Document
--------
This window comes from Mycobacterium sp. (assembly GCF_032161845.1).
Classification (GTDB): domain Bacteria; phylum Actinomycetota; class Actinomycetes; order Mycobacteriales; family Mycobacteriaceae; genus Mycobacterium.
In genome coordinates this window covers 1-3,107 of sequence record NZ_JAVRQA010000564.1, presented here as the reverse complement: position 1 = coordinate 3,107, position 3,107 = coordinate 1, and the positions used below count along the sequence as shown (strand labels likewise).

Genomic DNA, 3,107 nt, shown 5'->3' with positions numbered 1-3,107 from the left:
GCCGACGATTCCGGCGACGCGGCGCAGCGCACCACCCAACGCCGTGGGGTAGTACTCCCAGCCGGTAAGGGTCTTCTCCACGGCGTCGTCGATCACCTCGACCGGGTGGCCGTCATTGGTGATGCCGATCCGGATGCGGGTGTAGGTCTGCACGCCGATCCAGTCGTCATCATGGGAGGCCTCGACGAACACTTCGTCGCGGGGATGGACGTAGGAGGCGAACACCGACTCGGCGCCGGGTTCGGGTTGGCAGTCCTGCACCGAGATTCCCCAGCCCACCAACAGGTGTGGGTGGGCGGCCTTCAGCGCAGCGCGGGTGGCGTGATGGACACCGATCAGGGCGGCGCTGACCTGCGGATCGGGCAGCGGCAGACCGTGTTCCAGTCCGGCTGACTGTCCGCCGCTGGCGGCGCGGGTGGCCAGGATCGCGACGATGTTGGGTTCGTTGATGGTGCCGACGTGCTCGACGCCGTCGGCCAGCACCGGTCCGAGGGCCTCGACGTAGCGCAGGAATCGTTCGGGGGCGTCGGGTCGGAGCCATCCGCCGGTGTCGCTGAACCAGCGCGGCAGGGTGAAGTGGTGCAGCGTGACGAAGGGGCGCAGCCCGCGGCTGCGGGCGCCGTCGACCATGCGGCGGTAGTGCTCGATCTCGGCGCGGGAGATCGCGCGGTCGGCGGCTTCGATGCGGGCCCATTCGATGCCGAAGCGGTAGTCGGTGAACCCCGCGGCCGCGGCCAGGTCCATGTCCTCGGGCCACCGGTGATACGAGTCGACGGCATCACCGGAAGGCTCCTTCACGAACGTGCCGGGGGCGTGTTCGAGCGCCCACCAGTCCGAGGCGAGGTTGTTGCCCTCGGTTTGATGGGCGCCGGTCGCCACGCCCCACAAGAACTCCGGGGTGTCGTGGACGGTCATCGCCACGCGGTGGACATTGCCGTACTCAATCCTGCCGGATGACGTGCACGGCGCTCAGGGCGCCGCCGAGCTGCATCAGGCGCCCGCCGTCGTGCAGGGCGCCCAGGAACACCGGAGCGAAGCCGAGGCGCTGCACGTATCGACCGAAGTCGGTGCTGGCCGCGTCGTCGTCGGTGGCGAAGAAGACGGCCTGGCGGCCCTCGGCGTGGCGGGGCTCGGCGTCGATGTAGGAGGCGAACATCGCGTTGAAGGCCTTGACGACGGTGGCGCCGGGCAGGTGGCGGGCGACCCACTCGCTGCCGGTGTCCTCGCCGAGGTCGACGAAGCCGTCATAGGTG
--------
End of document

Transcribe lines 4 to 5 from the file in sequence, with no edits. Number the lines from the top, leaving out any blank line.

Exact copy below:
Genomic DNA, 3,107 nt, shown 5'->3' with positions numbered 1-3,107 from the left:
GCCGACGATTCCGGCGACGCGGCGCAGCGCACCACCCAACGCCGTGGGGTAGTACTCCCAGCCGGTAAGGGTCTTCTCCACGGCGTCGTCGATCACCTCGACCGGGTGGCCGTCATTGGTGATGCCGATCCGGATGCGGGTGTAGGTCTGCACGCCGATCCAGTCGTCATCATGGGAGGCCTCGACGAACACTTCGTCGCGGGGATGGACGTAGGAGGCGAACACCGACTCGGCGCCGGGTTCGGGTTGGCAGTCCTGCACCGAGATTCCCCAGCCCACCAACAGGTGTGGGTGGGCGGCCTTCAGCGCAGCGCGGGTGGCGTGATGGACACCGATCAGGGCGGCGCTGACCTGCGGATCGGGCAGCGGCAGACCGTGTTCCAGTCCGGCTGACTGTCCGCCGCTGGCGGCGCGGGTGGCCAGGATCGCGACGATGTTGGGTTCGTTGATGGTGCCGACGTGCTCGACGCCGTCGGCCAGCACCGGTCCGAGGGCCTCGACGTAGCGCAGGAATCGTTCGGGGGCGTCGGGTCGGAGCCATCCGCCGGTGTCGCTGAACCAGCGCGGCAGGGTGAAGTGGTGCAGCGTGACGAAGGGGCGCAGCCCGCGGCTGCGGGCGCCGTCGACCATGCGGCGGTAGTGCTCGATCTCGGCGCGGGAGATCGCGCGGTCGGCGGCTTCGATGCGGGCCCATTCGATGCCGAAGCGGTAGTCGGTGAACCCCGCGGCCGCGGCCAGGTCCATGTCCTCGGGCCACCGGTGATACGAGTCGACGGCATCACCGGAAGGCTCCTTCACGAACGTGCCGGGGGCGTGTTCGAGCGCCCACCAGTCCGAGGCGAGGTTGTTGCCCTCGGTTTGATGGGCGCCGGTCGCCACGCCCCACAAGAACTCCGGGGTGTCGTGGACGGTCATCGCCACGCGGTGGACATTGCCGTACTCAATCCTGCCGGATGACGTGCACGGCGCTCAGGGCGCCGCCGAGCTGCATCAGGCGCCCGCCGTCGTGCAGGGCGCCCAGGAACACCGGAGCGAAGCCGAGGCGCTGCACGTATCGACCGAAGTCGGTGCTGGCCGCGTCGTCGTCGGTGGCGAAGAAGACGGCCTGGCGGCCCTCGGCGTGGCGGGGCTCGGCGTCGATGTAGGAGGCGAACATCGCGTTGAAGGCCTTGACGACGGTGGCGCCGGGCAGGTGGCGGGCGACCCACTCGCTGCCGGTGTCCTCGCCGAGGTCGACGAAGCCGTCATAGGTG